Silenced: Was I wrong??

We were in Middle School. My friend, well…she hit puberty well before the rest of us girls. As a result, she walked around with a body that the rest of us only dreamed of possessing in the near future. With that body came an air of confidence that suggested that she was somehow superior to her undeveloped peers. Unfortunately, us pre-pubescent girls were not the only ones that were admiring her womanly figure and confidence.

I remember one day standing around chatting in a group that included my confident and developed friend and a teacher. Giggly and innocent, but also aware, it was clear to me that this teacher was taking in my friend’s curves. While the way he looked at her gave me the creeps, I did not dare utter a word. After all, everyone else seemed to be blind to the fact that this teacher was standing there, undressing this middle school student with his eyes.

I don’t know if it was our voluntary ignorance, but something made this teacher feel empowered. So, he went from creepy admiration to verbal appreciation for how good my curvy middle school classmate looked to him. Flabbergasted but too afraid to voice how uncomfortable his adoration made me feel, I continued to stand in the crowd and giggle with the rest of the group as though everything was normal.

Later my best friend, who was also in the group, and I would have a conversation about how weird that whole experience was. After giving it some thought, I decided to do what I believed to be the right thing. I shared my experience with another adult in the school system. Until then, I naively believed that all adults would protect children. Little did I know.

Instead of action being taken against the teacher, the adults banned together and decided that this naive little trouble maker (me) had to be silenced. I was absolutely horrified to know that the teacher had been told about my concerns. By the time the creepy teacher finished raking me over the coals for daring to be vocal about his creepy admiration, I walked away believing I had somehow misunderstood the obvious and that I was wrong for being concerned.

As if the guilt trip from the teacher were not enough, reinforcement was bought in. Another teacher that I greatly admired requested my presence in her classroom one day for a “talk”. This “talk” reinforced that I was a “bad girl” for putting this wonderful educator at risk by daring to vocalize that his adoration for a child was creepy. And with that, I was silenced while he continued to teach and rise up in the ranks.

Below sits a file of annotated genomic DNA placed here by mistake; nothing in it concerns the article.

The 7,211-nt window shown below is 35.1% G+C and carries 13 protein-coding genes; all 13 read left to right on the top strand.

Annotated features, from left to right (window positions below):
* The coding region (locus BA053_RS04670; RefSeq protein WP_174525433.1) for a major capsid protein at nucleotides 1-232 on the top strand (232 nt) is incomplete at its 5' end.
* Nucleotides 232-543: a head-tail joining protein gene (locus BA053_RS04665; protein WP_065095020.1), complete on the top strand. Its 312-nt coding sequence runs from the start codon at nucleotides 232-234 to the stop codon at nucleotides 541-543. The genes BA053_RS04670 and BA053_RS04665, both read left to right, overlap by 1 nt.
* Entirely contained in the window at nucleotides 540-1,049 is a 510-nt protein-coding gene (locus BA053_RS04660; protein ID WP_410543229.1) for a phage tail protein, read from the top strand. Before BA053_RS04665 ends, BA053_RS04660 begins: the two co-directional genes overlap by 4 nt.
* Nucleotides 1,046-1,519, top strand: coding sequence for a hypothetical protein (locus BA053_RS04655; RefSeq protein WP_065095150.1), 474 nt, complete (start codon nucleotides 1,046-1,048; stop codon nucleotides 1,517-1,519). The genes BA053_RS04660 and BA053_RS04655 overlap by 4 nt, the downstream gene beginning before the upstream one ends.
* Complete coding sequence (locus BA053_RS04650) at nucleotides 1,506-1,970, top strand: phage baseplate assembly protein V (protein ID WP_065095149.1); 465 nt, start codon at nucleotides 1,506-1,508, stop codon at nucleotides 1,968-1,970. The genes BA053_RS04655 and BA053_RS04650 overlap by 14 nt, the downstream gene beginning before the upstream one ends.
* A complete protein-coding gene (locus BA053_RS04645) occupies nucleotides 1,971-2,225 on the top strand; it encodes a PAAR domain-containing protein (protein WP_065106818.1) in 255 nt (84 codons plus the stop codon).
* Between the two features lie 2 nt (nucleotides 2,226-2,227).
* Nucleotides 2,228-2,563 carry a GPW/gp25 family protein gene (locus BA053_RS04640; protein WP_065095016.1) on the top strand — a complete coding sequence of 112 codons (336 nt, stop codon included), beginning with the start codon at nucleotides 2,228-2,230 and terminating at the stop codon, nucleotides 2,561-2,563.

I have no idea if this experience empowered him even more. I don’t even know what, if any action, I was looking for from the school. I simply wanted him to know that his behavior was not okay.

I hope that while there was an all-out effort at silencing me, there was some soul searching on this teacher’s part, and his inappropriate behavior ceased with this experience.

Much love,


P.S. Through my many years of work as a criminal defense attorney, I know there are instances where false allegations of sexual abuse are made by children. Despite that fact, adults should not shame children into silence.

Published by Tonza D. Ruffin

Perfectly Imperfect but VERY PROUD WOMAN, MOM, LAWYER, and AUTHOR, but most importantly...LIFE LOVER! I laugh loud, I work hard, I play hard, I am adventurous, I am curious, I am driven, I have moments of deep insecurity, I am loving, I am vulnerable, I am explosive (not one of my finer qualities), I dance around my house alone, I am an awful perfectionist which makes my insecurity worse, I sing out loud in my car without any concern for whose watching, I have trust issues, I do not live through my children, I no longer try to force my children into the mold that I created so that I could feel validated as a mother, I am a risk-taker, I am guarded in my personal life, I am kind, I am grateful. I am so excited about the rest of my life!